This can be calculated: T = L / R

Where:
T = One Time Constant,
L is Inductance,
and R is of course Resistance.

This curve can be seen on your CSR as a Current Curve. Peak Current is 100% and is seen as a Flat Line for the period of On Time after the 5 Time constants have completed. To give you an idea, the below picture shows approximately 99.3% - It is interesting to note: In a pulsed System, the Magnetic Field is no longer changing in Time after this point! It is very likely that it is not much use to have any On Time past this Time in some systems. However, not always the case though.

There is a Frequency to this time as you can see. In some Systems, a longer On Time is just wasting Power. The Grey Rectangle represents this Time that you may not want to keep the Applied Voltage High.

   Chris Sykes
       hyiq.org

Free Energy | searching for free energy and discussing free energy

Re: Rotating Magnetic Field's and Inductors.
« Reply #17 on: December 15, 2015, 07:01:16 AM »
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Offline Magluvin

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Re: Rotating Magnetic Field's and Inductors.
« Reply #18 on: December 15, 2015, 07:01:47 AM »
It looks like one of the scope shots that is with the rotor is showing the rotor producing some generating in the waveform.  Im not sure i understand all of the stepping in the waveform without the rotor.

Mags

Offline Magluvin

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Re: Rotating Magnetic Field's and Inductors.
« Reply #19 on: December 15, 2015, 07:12:01 AM »
Yes, I have set the duty cycle so as the inductor just reaches the point of field saturation, and this is when the transistor is opened. Unlike MH's statement, this is the optimal pulse duration for this particular inductor-the best timing you could have as far as an on time for thevinductor go's. Any less time, and the magnetic field dosnt reach maximum amplitude--any longer, and you start to produce unnecessary heat--wasted power, while the magnetic fied gain no more amplitude.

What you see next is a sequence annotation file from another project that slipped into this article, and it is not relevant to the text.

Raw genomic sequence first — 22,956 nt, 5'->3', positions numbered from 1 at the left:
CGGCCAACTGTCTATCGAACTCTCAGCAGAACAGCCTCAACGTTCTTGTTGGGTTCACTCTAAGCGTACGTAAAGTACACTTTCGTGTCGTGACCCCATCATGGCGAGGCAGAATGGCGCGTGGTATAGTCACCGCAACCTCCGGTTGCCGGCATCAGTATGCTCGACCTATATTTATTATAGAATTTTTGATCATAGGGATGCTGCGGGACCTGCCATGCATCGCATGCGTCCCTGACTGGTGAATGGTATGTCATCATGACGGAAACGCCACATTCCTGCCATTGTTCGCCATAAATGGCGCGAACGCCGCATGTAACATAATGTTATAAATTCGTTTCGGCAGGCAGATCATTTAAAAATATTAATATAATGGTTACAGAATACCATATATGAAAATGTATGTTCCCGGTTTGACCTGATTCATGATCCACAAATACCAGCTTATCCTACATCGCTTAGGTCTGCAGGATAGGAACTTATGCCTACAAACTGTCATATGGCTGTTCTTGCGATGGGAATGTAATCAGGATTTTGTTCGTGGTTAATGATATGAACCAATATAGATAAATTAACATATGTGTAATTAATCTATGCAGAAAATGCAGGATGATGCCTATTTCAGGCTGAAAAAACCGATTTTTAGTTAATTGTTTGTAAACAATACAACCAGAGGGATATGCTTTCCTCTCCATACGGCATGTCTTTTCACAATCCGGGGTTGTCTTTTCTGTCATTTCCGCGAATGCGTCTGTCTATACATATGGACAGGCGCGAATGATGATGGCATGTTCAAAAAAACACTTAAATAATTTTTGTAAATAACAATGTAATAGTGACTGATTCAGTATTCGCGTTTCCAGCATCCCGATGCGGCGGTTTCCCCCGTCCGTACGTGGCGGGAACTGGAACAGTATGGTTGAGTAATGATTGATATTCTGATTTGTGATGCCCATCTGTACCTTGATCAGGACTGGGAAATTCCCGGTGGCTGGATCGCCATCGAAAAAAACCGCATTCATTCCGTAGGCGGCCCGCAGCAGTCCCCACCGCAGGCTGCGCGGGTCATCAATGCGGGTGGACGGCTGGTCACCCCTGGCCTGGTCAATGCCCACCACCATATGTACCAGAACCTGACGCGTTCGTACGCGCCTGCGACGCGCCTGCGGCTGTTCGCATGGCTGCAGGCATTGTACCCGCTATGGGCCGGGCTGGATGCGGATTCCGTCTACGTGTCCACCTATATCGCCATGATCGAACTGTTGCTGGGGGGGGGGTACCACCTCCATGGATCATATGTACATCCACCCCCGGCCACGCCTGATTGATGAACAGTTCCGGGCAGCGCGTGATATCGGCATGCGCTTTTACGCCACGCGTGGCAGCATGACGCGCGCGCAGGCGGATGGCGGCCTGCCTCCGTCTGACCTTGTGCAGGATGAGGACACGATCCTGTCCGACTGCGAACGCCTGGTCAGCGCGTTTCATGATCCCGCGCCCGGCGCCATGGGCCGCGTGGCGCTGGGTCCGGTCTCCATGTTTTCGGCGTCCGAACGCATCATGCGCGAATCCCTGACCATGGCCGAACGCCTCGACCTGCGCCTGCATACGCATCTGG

Brad

One thing on saturation of the coils core and magnets....

If a core is magnetically biased opposing the field made by the coil, saturation point of the core becomes higher than without the magnetic bias from the rotor. If the magnet is in attraction with the coil, the coils core will saturate much sooner than without the magnetic bias from the rotor.

I suppose that is why Bedini most always had used repulsion from coil to rotor magnet.

There are companies that make magnetic biased inductor/transformer cores. It allows for more storage in the core before saturation vs a core that is not magnetically biased.

Mags

Free Energy | searching for free energy and discussing free energy

Re: Rotating Magnetic Field's and Inductors.
« Reply #19 on: December 15, 2015, 07:12:01 AM »
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Offline EMJunkie

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Re: Rotating Magnetic Field's and Inductors.
« Reply #20 on: December 15, 2015, 07:23:28 AM »


Nice Video too!!!

Induction, Time Rate of Change of the Magnetic Field in the proximity of a Conductor. Little bit of both emf = Bvl and also emf = dPhi/dt all there I would say.


   Chris Sykes
       hyiq.org

Offline tinman

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Re: Rotating Magnetic Field's and Inductors.
« Reply #21 on: December 15, 2015, 10:50:04 AM »